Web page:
BY Lucy Ives in Opinion | 28 AUG 20
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Issue 213

Lucy Ives Rewatches a Dystopian Buddy Movie

Primer (2004) asks what happens when history is always hanging in the balance

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BY Lucy Ives in Opinion | 28 AUG 20

Primer is a film by US director, actor and writer Shane Carruth. Shot independently on a US$7,000 budget in 2004, it was released in cinemas in 2007 and has since garnered a cult following. It concerns the accidental invention of a time machine by two entrepreneurial engineers who labour away at a box-like contraption in a garage start-up (that mythic American site) on the anonymous outskirts of Dallas. Although the plausibility of the science at stake is not crucial to the viewer’s immersion in the situation, Aaron (Carruth) and Abe (David Sullivan)’s device at first seems to be a means of countering gravity; its ability to transport them back in time is a secondary discovery. For Carruth, on the other hand, the film’s science is crucial. So devoted is Primer to impenetrable engineer-speak and avoidance of plot-related exposition that it has spawned a mini-subgenre of explanatory videos and other dissections online. And, although it is ostensibly an exploration of what might happen if you had the ability to go back in time, it also serves as a perfect time capsule of the malaise of US President George W. Bush’s second term.

In Primer, Aaron and Abe tell each other that they want to use the time machine to game the stock market. Their main source of solidarity in this scheme is that neither can pinpoint what exactly makes the device work, although each privately comprehends that, in order to avoid catastrophe, he must control the/a past in which there is a ‘fail-safe’ machine that can be used to destroy all future machines and, therefore, prevent the very discovery of time travel. Abe believes that he is in command of the one and only fail-safe; however, it eventually becomes clear that Aaron is one step ahead of – and behind – him.

Shane Carruth, Primer, 2004. Courtesy: StudioCanal
Shane Carruth, Primer, 2004. Courtesy: StudioCanal

The infinitely regressive narrative arms race to control the fail-safe is hard to perceive in the film itself, given that it proceeds according to a standard linear plot. By the time the viewer realizes what is going on, Aaron and Abe have replicated themselves multiple times and exist in a universe in which it is possible not only to change the past but to kill oneself and carry on living. This strenuously unsimplified depiction of the effects of unfettered recursion is about more than just best buddies under late capitalism and weird science. Rather, it allegorizes a negative fantasy about historical consciousness that was endemic to the early 2000s, during the time of the US invasions of Afghanistan and Iraq – an era which presages the current age of fake news, as well as the combatting of manufactured narrative through public protests, the making-real through collective presence.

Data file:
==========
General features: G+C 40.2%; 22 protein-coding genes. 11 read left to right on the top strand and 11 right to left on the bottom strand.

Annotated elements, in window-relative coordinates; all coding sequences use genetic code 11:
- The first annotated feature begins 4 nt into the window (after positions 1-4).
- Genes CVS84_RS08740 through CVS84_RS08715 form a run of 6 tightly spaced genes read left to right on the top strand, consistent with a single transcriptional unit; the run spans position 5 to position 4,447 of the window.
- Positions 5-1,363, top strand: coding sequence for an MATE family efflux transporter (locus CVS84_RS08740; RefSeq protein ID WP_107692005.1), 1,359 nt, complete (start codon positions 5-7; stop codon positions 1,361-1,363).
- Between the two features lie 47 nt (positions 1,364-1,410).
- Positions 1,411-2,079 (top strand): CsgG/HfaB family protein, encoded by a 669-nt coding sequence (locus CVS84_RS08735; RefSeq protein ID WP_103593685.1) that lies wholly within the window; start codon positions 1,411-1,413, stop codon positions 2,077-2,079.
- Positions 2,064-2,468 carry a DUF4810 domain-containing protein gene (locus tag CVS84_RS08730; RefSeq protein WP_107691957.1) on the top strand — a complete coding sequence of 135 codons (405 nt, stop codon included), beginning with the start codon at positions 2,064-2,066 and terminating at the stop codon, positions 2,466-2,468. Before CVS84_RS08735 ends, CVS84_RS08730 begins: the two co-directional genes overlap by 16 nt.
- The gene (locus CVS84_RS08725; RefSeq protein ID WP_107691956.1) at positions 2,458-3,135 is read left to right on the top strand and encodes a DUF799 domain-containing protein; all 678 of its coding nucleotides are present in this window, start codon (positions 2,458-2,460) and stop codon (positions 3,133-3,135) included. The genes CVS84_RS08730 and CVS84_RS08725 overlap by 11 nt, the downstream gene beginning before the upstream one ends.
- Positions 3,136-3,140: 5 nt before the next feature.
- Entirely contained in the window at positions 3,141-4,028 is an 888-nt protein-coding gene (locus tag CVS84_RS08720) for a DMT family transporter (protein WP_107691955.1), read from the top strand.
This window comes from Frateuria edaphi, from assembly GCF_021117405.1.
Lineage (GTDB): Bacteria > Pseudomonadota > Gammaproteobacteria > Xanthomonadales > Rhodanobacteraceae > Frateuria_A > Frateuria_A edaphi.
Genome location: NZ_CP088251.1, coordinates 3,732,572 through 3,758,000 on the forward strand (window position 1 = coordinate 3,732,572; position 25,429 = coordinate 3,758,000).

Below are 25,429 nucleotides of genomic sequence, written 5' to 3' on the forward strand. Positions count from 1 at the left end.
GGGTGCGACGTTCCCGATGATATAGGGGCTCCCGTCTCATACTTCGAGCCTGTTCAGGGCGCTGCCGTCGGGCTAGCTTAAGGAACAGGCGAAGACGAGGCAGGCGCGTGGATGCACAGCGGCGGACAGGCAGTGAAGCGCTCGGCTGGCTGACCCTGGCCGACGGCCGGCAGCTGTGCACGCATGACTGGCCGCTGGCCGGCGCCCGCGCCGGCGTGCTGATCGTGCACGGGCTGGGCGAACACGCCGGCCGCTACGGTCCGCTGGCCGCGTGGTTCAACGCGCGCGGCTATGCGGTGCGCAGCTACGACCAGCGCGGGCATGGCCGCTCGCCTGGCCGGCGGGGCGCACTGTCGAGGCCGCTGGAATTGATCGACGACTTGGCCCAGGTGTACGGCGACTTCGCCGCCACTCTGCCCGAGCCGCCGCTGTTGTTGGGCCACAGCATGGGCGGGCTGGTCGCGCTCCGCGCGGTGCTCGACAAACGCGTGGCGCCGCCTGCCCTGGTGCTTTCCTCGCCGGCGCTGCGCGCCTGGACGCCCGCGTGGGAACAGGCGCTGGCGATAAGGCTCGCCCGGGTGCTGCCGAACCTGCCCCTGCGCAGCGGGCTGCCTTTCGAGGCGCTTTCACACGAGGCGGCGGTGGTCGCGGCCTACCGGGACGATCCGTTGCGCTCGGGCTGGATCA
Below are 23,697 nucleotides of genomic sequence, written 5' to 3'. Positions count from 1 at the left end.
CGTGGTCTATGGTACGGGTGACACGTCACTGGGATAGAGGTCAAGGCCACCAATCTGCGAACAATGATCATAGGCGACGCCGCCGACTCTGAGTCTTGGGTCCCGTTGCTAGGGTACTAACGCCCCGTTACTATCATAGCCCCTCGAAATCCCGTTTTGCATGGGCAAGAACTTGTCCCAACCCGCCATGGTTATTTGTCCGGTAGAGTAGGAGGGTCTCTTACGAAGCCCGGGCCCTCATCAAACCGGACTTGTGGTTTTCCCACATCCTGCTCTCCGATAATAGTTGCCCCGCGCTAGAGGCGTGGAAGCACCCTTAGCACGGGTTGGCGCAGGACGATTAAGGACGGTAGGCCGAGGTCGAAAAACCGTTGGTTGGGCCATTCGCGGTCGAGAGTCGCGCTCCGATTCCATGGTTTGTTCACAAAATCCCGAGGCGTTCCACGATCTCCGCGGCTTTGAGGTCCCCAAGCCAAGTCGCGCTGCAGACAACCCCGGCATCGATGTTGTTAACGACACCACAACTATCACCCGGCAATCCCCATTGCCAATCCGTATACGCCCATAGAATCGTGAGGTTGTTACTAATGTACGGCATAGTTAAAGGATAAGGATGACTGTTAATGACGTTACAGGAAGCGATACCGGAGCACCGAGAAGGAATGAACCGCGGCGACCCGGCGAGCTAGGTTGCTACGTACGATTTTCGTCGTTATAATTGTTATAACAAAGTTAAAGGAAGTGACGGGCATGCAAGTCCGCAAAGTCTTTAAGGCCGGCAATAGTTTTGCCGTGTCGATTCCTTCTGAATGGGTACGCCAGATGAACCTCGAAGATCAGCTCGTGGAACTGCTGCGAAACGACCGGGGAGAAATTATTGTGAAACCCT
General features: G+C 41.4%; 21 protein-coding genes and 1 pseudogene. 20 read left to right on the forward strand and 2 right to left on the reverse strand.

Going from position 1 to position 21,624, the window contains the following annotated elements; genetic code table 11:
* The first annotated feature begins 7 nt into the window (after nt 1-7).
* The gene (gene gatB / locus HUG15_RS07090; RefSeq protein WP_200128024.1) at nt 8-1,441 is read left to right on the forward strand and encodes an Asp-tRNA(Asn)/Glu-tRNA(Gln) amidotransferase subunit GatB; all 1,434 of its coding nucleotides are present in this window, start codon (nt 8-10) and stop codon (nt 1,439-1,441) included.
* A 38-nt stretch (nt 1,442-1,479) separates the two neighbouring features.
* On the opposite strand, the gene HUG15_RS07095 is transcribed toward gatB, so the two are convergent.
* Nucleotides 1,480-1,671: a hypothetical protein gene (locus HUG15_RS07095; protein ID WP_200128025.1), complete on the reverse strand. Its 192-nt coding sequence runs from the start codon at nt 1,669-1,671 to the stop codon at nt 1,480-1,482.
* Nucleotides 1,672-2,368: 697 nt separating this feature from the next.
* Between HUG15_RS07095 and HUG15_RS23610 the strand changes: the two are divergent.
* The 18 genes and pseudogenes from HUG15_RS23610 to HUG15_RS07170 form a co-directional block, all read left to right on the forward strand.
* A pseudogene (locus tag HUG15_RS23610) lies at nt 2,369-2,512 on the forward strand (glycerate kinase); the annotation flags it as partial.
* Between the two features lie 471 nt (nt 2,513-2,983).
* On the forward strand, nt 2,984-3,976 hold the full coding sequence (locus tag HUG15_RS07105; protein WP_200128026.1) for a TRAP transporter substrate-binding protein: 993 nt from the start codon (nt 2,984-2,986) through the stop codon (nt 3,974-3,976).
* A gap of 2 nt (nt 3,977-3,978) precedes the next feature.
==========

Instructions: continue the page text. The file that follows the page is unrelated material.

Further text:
Primer trades in narrative spleen. The characters develop extraordinarily pessimistic relationships – not just with each other, but with the notion of life lived on a unique, unrepeatable timeline. For the two time travellers, all events become mutable and suspect, losing their intrinsic value. Here story, too, is unimportant: the only thing that matters is strategy. Existence becomes as non-narrative as it is agonistic, with time serving the most meagre of purposes – as the passive substrate in which Aaron and Abe are at war.

Aaron and Abe’s existential battle concerns origins. Each wants to be in possession of the determining fail-safe. The time traveller who controls this device can render his partner entirely unaware of the disruptive Pandora’s box to which the garage has given rise and, therefore, prevent time travel from being invented. He who emerges from the fail-safe has the power to create a plot and a future in which he can claim, borrowing the all-too-familiar trope: ‘It was only a dream!’ The question is: who will have the privilege of determining what shall have become real? It’s not writing history that I’m talking about here, metaphorically speaking, but the invention of the very media and language that allow someone to write it. What would the present look and feel like, the film asks, if such radical forms of control over history were, in fact, hanging in the balance? 

Main image: Shane Carruth, Primer, 2004. Courtesy: StudioCanal

Lucy Ives lives in Vermont, USA. She is the author of Loudermilk: Or, The Real Poet; Or, The Origin of the World, which was published by Soft Skull Press in May.

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